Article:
Thursday, February 11, 2010

Interstellar archaeology and surface engineering

The SETI League has published a short article describing my strategy for what some have dubbed "interstellar archaeology", namely the use of astronomical instruments to look for alien artifacts in other star systems or galaxies. In contrast to SETI, which listens for radio or optical transmissions, interstellar archaeology is looking for material structures. The connection between surface engineering and strategies that look for alien constructions seems quite obvious to me, now that I have thought of it, but I've done a literature and Internet search and haven't seen the connection made by others. The discussions seem to be all about the design of these hypothetical astrostructures themselves rather than about what astronomical instruments could give us a great deal of information about, if there are any to be seen, namely their surfaces.

My strategy emphasizes that, whatever the alien structure may be, we would be looking at its surface. Artificial surfaces tend to be highly engineered for useful thermal and optical properties. The spectra of artificial satellites, painted surfaces, skyscraper windows, and so on exhibit many features which are extremely improbable in nature. For example, skyscraper windows and spacecraft surfaces often have gold at concentrations millions of times higher than stellar dust clouds, because of gold's very good thermal and optical functions. There are also many artificial molecules used in paints, again with unique spectra that would stand out from natural galactic features. Advanced ETI may have moved on to more advanced surfaces, but whatever they use, it is very likely to have highly unnatural spectra in order to optimize its function.

My surface-engineering-based search strategy has the added benefit that it doesn't matter how large any individual structure is, so long as a collection of artifacts collectively present surfaces that look artificial enough to stand out from natural galactic spectra. It also doesn't matter whether or not ETI are operating any of a number of hypothesized high-energy nuclear technologies: natural sunlight reflected off artificial surfaces is sufficient. Thus "Fermi bubbles", hypothetical regions of other galaxies to which an ETI civilization has spread, may be most readily recognized not by features recognizable to the human eye (in any nearby large galaxy, astronomers would already have discovered them), nor by determining what kinds of structures the ETI have constructed, but analyzing, often by exhaustive computer search, spectra of different regions in galaxies for the tell-tale signatures of engineered surfaces.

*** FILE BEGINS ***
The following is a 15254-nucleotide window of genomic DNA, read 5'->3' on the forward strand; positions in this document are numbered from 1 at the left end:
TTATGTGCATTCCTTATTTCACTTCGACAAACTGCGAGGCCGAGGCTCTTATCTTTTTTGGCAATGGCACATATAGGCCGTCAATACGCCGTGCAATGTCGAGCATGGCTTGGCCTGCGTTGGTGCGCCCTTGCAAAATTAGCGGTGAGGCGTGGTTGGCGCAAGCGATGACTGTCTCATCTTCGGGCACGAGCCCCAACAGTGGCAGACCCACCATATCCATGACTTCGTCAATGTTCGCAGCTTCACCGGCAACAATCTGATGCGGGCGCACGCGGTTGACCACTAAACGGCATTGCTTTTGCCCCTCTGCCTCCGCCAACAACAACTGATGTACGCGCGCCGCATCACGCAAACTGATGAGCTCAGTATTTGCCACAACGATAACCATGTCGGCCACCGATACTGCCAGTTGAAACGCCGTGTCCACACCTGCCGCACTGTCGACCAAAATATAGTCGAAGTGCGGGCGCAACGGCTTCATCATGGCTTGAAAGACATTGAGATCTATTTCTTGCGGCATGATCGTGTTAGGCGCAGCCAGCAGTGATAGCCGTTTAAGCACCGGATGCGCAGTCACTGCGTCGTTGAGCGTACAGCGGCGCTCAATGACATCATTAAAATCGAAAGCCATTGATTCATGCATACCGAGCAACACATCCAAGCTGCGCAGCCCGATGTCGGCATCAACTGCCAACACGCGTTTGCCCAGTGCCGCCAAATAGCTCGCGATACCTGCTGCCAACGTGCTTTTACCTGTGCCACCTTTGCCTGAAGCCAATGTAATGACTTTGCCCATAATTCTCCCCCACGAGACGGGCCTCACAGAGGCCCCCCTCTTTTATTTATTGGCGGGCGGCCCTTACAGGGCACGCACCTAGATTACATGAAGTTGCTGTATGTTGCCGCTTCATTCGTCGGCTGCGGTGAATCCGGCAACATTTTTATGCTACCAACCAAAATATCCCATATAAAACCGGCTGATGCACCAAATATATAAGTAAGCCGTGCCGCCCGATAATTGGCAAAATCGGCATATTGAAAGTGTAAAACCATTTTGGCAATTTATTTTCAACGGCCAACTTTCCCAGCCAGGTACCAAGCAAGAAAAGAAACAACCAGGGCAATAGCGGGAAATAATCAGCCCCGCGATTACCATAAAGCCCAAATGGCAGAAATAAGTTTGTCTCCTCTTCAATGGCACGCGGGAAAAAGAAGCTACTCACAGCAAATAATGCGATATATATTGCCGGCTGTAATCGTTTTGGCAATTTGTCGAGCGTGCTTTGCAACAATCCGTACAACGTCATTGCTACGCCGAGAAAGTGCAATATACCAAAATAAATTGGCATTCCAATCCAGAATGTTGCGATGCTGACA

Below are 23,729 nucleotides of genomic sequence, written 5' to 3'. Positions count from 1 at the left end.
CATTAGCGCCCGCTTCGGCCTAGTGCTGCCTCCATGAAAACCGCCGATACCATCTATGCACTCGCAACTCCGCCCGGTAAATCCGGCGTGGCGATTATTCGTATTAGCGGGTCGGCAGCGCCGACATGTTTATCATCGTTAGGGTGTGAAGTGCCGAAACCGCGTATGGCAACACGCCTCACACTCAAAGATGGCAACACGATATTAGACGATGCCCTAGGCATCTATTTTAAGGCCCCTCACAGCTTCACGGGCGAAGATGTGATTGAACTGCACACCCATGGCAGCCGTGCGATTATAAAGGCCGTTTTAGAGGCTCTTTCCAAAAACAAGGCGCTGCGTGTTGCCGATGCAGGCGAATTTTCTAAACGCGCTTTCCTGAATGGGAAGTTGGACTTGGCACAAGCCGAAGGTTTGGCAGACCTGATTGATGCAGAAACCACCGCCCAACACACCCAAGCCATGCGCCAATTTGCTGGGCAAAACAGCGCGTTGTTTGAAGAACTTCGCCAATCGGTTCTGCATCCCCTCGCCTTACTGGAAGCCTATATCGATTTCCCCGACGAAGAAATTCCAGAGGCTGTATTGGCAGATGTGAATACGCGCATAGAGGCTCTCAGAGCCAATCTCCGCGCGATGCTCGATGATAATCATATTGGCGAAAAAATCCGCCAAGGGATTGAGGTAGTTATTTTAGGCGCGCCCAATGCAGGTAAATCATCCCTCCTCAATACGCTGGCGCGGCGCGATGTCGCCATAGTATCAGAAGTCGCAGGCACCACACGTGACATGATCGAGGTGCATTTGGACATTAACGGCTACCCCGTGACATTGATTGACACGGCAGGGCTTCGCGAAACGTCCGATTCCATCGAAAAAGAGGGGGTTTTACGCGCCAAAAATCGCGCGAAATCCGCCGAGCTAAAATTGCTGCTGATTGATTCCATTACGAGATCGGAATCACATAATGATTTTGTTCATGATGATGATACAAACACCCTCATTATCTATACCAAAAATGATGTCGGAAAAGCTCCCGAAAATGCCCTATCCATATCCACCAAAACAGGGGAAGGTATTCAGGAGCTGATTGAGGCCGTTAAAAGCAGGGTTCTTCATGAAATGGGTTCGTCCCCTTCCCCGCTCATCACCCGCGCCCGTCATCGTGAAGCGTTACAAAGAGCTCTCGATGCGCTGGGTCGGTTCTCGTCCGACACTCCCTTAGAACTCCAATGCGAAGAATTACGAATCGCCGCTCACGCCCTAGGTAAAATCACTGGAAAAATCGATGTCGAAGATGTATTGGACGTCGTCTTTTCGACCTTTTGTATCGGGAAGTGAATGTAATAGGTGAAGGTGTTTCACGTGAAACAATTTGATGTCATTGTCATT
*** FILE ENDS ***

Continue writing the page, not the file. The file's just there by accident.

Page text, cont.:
Monday, February 01, 2010

The basics: procedural vs. substantive law

Several readers have expressed interest in learning some law. I highly encourage this. Knowledge of legal basics is not only of great practical use in modern society, it is essential for understanding politics and history, regardless of whether you have any interest in becoming a lawyer. I will thus be making a number of posts over the next few months discussing a variety of basic legal concepts. These may include subject matter jurisdiction, personal jurisdiction, the tort of trespass, contract formation, and a variety of other basic legal ideas. Today I write about the crucial distinction between procedural and substantive law.

Procedural law is about how the law gets passed and enforced: who has jurisdiction over whom, and what coercive processes they may use to bring suspected lawbreakers to justice. The famous Miranda lines "you have the right to remain silent...." generally uttered in the U.S. when you are arrested are a species of U.S. federal procedural law. Procedure usually starts in a given case with a great deal of uncertainty and tries to reduce that uncertainty by fairly gathering and evaluating evidence, interpreting the law, and applying those facts to the law to reach legal conclusions.

Substantive law involves every law that is not procedural: it is what we normally discuss when talking about law or politics, namely the laws defining and restricting rights and duties for their own sake, not primarily for the sake of enforcing other laws.

Thus for example modern property, contract, tort, family, and criminal law are substantive legal areas, as are environmental, workplace, traffic, and most other regulations. On the other hand, the laws defining who may sue whom and where, and what does and does not constitute proper arrest, interrogation, and search of criminal suspects, are procedural laws. Historically, just to confuse things a bit, property rights sometimes included rights of coercive procedure, for example the lord who had jurisdiction over his unfree tenants. This made property law in some cases part of the procedural law as well as a substantive law of economic property.

Computer protocols work in layers: wires carry bits of information, and bits of information carry text, pictures, and so on. The raw bits of information are a lower level protocol that carries the text and pictures in a higher level protocol. Language works like this too: at the lowest level, paper has letters written on it. Letters are a lower-level protocol that carries words in a higher level protocol. You can think of the distinction between substantive and procedural law in the same way: the procedural layer is a lower layer that "carries" the substantive law by specifying how it is to be enforced.

We can also think of government and government-like entities as lower levels of the legal protocol. Indeed, it is very useful to study political structures alongside procedural law. Think of coercive entities like police and courts as the paper and pencil, procedural law as the letters, and substantive law as the words and sentences we want to make out of these raw materials.